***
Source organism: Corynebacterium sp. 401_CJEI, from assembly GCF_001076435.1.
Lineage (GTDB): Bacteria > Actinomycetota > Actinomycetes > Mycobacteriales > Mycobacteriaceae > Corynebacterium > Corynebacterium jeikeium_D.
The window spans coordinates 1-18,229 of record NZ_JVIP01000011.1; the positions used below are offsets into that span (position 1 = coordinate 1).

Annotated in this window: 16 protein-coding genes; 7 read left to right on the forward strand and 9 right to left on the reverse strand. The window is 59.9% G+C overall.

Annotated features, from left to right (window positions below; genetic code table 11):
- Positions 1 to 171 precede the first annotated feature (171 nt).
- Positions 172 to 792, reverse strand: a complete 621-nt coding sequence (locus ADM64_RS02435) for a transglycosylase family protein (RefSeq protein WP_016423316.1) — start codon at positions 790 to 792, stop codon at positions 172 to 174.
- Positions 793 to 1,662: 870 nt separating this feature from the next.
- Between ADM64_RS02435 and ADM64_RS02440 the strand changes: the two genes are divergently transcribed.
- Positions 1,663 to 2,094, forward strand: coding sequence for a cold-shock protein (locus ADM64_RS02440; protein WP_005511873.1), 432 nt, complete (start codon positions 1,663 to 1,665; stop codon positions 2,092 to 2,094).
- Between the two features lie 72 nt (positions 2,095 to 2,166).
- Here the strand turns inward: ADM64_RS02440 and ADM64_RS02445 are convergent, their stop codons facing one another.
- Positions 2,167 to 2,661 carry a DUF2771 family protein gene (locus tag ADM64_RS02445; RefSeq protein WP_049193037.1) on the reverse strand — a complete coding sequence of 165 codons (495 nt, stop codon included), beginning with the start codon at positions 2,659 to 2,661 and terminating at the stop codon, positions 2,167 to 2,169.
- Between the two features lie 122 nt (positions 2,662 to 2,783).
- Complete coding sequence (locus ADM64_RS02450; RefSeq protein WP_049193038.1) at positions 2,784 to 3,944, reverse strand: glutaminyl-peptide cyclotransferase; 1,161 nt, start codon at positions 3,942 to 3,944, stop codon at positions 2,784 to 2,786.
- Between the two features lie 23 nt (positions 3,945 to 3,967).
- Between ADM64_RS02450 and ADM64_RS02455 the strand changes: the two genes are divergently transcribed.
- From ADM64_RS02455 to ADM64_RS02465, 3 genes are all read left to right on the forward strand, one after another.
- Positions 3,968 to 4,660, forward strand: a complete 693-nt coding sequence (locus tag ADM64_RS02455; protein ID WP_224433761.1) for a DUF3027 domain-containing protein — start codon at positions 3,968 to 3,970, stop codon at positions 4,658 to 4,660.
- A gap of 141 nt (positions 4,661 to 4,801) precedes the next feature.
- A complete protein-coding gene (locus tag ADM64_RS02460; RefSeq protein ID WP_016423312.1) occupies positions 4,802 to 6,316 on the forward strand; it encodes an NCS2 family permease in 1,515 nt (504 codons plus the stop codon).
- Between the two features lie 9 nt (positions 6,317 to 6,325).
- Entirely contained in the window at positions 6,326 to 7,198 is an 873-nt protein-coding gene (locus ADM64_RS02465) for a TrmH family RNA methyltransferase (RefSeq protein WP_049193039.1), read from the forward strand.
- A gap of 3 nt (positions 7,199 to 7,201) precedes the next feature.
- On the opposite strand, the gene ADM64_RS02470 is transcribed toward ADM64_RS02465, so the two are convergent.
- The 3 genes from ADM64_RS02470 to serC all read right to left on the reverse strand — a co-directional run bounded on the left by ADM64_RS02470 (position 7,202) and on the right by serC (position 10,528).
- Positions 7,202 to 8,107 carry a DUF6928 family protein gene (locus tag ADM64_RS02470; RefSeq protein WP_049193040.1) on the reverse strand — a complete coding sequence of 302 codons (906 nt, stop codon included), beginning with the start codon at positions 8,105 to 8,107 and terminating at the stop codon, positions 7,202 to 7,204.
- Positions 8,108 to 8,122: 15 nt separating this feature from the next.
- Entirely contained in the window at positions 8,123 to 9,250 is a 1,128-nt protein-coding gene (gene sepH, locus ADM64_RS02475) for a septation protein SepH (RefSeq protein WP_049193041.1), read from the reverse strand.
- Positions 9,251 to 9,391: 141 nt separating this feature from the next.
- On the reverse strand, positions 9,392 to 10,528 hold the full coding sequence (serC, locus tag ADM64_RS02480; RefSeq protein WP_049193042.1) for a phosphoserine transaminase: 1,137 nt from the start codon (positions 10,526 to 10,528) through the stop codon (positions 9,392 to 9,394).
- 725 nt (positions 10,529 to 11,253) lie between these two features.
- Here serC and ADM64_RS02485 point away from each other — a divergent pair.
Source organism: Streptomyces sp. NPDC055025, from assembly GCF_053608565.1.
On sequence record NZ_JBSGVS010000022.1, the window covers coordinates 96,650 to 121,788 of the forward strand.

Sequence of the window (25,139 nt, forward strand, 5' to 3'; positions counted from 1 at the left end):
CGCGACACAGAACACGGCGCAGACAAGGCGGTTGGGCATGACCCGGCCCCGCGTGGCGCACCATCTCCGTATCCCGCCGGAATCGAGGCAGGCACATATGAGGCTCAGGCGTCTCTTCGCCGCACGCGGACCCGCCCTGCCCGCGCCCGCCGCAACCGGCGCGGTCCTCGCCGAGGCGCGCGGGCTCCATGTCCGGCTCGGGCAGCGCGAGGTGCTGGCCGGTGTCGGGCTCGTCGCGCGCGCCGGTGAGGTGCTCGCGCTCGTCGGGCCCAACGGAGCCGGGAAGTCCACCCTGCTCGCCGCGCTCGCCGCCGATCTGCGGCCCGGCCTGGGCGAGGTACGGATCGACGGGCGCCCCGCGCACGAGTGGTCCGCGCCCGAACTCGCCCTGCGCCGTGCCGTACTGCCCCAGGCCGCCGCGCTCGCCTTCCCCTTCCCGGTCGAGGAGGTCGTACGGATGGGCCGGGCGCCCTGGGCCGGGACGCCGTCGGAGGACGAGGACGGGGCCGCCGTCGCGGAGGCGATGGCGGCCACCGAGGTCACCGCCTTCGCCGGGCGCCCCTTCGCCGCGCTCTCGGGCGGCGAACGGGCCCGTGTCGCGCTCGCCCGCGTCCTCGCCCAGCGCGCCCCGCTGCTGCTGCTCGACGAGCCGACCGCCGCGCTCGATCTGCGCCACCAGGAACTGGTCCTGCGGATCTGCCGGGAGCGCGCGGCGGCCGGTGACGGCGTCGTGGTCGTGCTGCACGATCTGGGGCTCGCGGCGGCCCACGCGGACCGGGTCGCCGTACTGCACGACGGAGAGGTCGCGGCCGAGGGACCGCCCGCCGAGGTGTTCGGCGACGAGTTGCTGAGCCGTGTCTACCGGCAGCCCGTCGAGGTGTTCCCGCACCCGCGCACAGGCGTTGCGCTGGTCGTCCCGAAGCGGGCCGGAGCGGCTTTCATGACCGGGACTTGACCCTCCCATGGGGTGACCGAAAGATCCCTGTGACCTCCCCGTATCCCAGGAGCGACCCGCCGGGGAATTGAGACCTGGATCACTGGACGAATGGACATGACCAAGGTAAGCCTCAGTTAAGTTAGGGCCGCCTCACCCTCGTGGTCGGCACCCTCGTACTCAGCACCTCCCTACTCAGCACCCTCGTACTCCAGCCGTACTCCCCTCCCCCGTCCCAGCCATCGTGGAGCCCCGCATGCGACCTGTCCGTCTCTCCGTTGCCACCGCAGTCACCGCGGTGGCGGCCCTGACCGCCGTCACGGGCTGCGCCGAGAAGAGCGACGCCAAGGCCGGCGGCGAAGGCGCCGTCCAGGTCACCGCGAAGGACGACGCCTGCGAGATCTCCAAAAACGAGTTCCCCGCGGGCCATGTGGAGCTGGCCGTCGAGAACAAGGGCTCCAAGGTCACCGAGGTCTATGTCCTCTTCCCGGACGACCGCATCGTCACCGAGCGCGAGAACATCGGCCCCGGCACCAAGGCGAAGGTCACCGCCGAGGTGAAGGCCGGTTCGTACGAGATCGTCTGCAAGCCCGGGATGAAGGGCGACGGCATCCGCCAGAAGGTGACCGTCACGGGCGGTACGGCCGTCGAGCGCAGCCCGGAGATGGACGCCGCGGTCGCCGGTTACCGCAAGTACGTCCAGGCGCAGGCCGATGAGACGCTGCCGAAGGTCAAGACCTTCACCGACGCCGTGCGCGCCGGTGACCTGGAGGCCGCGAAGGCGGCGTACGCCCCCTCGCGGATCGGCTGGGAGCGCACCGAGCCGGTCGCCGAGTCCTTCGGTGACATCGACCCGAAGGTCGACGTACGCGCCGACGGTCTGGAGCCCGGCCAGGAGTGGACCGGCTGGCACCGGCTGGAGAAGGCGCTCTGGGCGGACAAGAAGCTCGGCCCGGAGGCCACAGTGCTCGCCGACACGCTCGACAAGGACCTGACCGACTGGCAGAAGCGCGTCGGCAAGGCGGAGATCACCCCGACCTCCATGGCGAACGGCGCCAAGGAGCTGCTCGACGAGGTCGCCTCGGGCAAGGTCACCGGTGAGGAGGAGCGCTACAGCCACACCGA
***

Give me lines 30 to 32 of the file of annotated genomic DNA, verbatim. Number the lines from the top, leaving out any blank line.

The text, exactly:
- Positions 9,251 to 9,391: 141 nt separating this feature from the next.
- On the reverse strand, positions 9,392 to 10,528 hold the full coding sequence (serC, locus tag ADM64_RS02480; RefSeq protein WP_049193042.1) for a phosphoserine transaminase: 1,137 nt from the start codon (positions 10,526 to 10,528) through the stop codon (positions 9,392 to 9,394).
- 725 nt (positions 10,529 to 11,253) lie between these two features.